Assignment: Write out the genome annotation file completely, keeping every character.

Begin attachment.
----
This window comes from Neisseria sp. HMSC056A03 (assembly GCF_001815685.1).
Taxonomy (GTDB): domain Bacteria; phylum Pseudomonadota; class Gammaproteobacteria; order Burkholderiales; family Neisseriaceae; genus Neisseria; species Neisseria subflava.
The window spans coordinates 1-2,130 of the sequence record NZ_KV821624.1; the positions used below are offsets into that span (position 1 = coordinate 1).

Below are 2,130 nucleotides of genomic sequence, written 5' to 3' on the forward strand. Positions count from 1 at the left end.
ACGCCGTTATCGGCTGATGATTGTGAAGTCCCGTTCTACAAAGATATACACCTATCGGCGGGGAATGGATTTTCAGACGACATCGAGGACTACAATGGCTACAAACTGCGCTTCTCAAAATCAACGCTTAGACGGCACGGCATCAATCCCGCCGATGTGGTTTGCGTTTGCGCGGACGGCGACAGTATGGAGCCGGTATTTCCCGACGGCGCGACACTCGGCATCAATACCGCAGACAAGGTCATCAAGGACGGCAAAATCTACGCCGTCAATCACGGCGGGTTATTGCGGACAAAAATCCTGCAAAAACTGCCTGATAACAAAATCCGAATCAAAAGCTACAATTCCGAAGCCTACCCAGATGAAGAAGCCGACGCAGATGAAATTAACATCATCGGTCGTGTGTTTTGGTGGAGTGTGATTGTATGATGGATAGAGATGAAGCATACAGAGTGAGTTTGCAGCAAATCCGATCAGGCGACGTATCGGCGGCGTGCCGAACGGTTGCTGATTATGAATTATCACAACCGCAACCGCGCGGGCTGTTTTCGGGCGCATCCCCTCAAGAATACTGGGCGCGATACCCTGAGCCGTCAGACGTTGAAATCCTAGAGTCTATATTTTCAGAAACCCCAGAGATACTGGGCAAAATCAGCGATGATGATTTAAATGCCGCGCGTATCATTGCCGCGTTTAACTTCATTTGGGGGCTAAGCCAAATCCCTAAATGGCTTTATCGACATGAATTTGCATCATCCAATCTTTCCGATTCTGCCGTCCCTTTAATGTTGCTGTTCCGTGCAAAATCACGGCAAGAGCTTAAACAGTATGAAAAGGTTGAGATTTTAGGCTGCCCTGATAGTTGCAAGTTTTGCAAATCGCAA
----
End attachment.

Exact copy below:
This window comes from Neisseria sp. HMSC056A03 (assembly GCF_001815685.1).
Taxonomy (GTDB): domain Bacteria; phylum Pseudomonadota; class Gammaproteobacteria; order Burkholderiales; family Neisseriaceae; genus Neisseria; species Neisseria subflava.
The window spans coordinates 1-2,130 of the sequence record NZ_KV821624.1; the positions used below are offsets into that span (position 1 = coordinate 1).

Below are 2,130 nucleotides of genomic sequence, written 5' to 3' on the forward strand. Positions count from 1 at the left end.
ACGCCGTTATCGGCTGATGATTGTGAAGTCCCGTTCTACAAAGATATACACCTATCGGCGGGGAATGGATTTTCAGACGACATCGAGGACTACAATGGCTACAAACTGCGCTTCTCAAAATCAACGCTTAGACGGCACGGCATCAATCCCGCCGATGTGGTTTGCGTTTGCGCGGACGGCGACAGTATGGAGCCGGTATTTCCCGACGGCGCGACACTCGGCATCAATACCGCAGACAAGGTCATCAAGGACGGCAAAATCTACGCCGTCAATCACGGCGGGTTATTGCGGACAAAAATCCTGCAAAAACTGCCTGATAACAAAATCCGAATCAAAAGCTACAATTCCGAAGCCTACCCAGATGAAGAAGCCGACGCAGATGAAATTAACATCATCGGTCGTGTGTTTTGGTGGAGTGTGATTGTATGATGGATAGAGATGAAGCATACAGAGTGAGTTTGCAGCAAATCCGATCAGGCGACGTATCGGCGGCGTGCCGAACGGTTGCTGATTATGAATTATCACAACCGCAACCGCGCGGGCTGTTTTCGGGCGCATCCCCTCAAGAATACTGGGCGCGATACCCTGAGCCGTCAGACGTTGAAATCCTAGAGTCTATATTTTCAGAAACCCCAGAGATACTGGGCAAAATCAGCGATGATGATTTAAATGCCGCGCGTATCATTGCCGCGTTTAACTTCATTTGGGGGCTAAGCCAAATCCCTAAATGGCTTTATCGACATGAATTTGCATCATCCAATCTTTCCGATTCTGCCGTCCCTTTAATGTTGCTGTTCCGTGCAAAATCACGGCAAGAGCTTAAACAGTATGAAAAGGTTGAGATTTTAGGCTGCCCTGATAGTTGCAAGTTTTGCAAATCGCAA